If there’s anything especially noteworthy about the post-WWI romance Mothering Sunday, it’s the sex. By most metrics, the film is exactly what you’d expect from a BFI-funded costume drama in which a deflated Colin Firth & Olivia Colman mope around a cold, tidy estate in mourning of their young sons, lost to the horrors of war. At the same time, it’s unusually fixated on the sexual awakening of that grieving couple’s young maid, often in raunchy detail. Mothering Sunday features way more onscreen semen & peen than you’ll see in other stately costume dramas of its ilk (provided by The Crown‘s Josh O’Connor, in case that matters), to the point where there are multiple(!!) scenes depicting cum stains on bedsheets. It’s not overflowing with fun, adventurous sex scenes or anything; it’s not Season 1 Bridgerton. Instead, it lingers on one unrushed, afternoon-lit sexual encounter that reverberates loudly through the rest of the maid’s life, as told in a loose, disorienting mix of flashbacks, flashforwards, and looping images.
Shirley’s Odessa Young stars as the maid in question, a sheltered service worker who’s given a full sex-ed crash course by a family friend (O’Connor) of her employers (Firth & Colman). In the lull between World Wars, the English village where she works is suffering one of the rare scenarios in history where dick is in short supply, which is why it’s especially risky that she crosses class lines to steal the heart of the only eligible bachelor around. The story is mostly anchored to their final tryst, an especially sweaty, intimate afternoon avoiding the usual village conversation about how many young men are dead & missing from their lives. Before that afternoon, the maid is a naive child who knows little of the world inside her body or out. Long after, she’s a self-assured literary genius who’s destined to suffer way more heartache than losing her first love. It’s during that final afternoon together when she finds a way to truly be herself for the first time, especially in moments when she’s left alone without her wealthier, more experienced lover looming over her.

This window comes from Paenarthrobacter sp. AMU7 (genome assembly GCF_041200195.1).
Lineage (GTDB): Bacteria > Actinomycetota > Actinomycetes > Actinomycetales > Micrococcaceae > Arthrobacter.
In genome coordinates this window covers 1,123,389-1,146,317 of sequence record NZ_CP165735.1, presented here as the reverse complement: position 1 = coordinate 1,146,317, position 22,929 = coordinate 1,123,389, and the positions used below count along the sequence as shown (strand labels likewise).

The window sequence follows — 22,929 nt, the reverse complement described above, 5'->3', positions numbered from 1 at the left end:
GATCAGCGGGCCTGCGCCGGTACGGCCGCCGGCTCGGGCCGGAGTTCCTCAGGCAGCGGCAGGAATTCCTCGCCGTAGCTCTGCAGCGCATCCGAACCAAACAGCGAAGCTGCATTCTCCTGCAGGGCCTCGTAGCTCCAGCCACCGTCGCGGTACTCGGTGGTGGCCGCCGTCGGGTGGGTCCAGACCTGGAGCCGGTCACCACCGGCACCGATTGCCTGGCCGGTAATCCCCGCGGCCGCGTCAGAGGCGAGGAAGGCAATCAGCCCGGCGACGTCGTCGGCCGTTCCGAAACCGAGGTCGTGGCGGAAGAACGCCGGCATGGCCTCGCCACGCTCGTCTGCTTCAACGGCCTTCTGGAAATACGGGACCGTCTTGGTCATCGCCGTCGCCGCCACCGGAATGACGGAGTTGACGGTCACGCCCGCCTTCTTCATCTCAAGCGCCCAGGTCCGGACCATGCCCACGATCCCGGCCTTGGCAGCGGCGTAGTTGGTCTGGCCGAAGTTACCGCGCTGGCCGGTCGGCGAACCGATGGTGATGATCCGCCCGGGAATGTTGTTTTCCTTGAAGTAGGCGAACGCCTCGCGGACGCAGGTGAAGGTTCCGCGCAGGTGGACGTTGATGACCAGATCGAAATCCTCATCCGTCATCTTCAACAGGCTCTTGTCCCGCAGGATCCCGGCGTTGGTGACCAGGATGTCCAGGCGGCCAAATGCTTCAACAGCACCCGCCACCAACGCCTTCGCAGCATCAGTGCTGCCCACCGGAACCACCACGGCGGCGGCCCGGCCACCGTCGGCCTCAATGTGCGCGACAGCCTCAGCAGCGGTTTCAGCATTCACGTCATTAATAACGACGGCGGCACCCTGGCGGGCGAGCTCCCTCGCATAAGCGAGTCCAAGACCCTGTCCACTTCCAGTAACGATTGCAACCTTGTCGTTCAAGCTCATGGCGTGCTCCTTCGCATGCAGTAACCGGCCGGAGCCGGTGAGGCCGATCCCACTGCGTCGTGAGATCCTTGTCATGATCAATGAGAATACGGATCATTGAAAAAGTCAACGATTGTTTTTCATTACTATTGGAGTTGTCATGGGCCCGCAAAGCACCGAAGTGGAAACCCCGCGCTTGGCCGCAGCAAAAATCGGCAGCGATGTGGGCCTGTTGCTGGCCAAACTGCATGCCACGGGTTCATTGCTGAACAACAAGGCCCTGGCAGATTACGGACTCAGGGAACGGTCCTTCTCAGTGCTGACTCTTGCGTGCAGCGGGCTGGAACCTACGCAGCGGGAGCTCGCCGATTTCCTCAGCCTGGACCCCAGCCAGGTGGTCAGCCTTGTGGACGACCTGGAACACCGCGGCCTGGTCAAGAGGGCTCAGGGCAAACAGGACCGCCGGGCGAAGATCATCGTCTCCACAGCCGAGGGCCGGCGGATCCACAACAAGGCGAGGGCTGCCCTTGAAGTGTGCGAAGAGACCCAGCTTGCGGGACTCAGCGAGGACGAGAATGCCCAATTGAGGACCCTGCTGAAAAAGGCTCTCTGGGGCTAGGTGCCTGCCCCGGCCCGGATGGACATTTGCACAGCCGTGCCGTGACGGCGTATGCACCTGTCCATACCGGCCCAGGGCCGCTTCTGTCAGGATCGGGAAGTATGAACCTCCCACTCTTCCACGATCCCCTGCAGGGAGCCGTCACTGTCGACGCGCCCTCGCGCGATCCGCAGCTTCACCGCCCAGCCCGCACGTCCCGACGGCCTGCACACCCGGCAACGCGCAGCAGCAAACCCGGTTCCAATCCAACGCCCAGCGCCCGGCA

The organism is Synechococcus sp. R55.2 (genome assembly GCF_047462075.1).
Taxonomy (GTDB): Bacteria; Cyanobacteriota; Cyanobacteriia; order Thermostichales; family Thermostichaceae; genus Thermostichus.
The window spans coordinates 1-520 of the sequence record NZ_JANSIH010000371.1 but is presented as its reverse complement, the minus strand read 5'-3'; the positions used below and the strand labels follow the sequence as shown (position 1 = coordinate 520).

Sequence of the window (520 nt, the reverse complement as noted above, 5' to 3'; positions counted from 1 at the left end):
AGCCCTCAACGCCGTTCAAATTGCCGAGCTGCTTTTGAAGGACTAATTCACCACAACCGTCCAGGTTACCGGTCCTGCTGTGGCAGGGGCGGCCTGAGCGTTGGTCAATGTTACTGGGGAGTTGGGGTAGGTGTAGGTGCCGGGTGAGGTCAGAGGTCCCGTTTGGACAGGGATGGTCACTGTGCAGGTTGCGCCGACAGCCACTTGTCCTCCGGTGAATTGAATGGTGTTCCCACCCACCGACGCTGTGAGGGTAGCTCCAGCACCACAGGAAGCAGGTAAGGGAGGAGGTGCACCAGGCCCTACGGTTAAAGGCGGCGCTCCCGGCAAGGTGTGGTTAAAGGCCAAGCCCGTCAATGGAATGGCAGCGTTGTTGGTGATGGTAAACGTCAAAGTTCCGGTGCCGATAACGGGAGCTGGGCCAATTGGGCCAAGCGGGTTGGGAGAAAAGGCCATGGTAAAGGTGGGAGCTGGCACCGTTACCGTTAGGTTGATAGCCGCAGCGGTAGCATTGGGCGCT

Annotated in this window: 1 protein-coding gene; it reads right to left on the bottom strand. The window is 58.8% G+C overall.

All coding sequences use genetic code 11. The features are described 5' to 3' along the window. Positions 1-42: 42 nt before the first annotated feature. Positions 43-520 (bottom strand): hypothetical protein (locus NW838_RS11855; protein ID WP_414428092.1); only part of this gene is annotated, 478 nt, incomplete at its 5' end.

The loopy, dreamy editing style is a double-edged sword. It’s disorienting to the point where I couldn’t get a handle on the whos, whats, and whens of a very simple story for way too long, but the film would be a forgettable, standard-issue post-WWI romance without it. As is, it gives the story a languid kind of sensuality that I appreciated, and frees it up from having to adapt every moment of the source material novel. This is more a film of sensory details than one of linear storytelling. It lingers & distracts, intercutting memories and losing time as if it were reminiscing through post-sex pillow talk instead of dictating a memoir. Its attention to prurient, raunchy detail fits snugly in that editorial headspace, so much so that it’s easy to forget it’s a tragedy – several times over. I’m honestly not sure it all comes together as anything solid or commendable, but it pairs its climax with a true stunner of a musical piece that almost convinced me it was nearing genius (or, at least something more substantial than most period romances in the same vein):
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